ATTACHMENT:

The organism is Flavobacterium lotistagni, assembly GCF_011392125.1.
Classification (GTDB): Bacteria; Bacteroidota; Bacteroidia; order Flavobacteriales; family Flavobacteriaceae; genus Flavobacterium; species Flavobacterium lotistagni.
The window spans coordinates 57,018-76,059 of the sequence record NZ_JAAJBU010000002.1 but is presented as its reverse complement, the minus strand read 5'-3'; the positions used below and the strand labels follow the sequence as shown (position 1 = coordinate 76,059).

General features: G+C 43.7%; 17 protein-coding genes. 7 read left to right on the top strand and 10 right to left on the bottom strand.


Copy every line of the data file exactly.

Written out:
The organism is Flavobacterium lotistagni, assembly GCF_011392125.1.
Classification (GTDB): Bacteria; Bacteroidota; Bacteroidia; order Flavobacteriales; family Flavobacteriaceae; genus Flavobacterium; species Flavobacterium lotistagni.
The window spans coordinates 57,018-76,059 of the sequence record NZ_JAAJBU010000002.1 but is presented as its reverse complement, the minus strand read 5'-3'; the positions used below and the strand labels follow the sequence as shown (position 1 = coordinate 76,059).

General features: G+C 43.7%; 17 protein-coding genes. 7 read left to right on the top strand and 10 right to left on the bottom strand.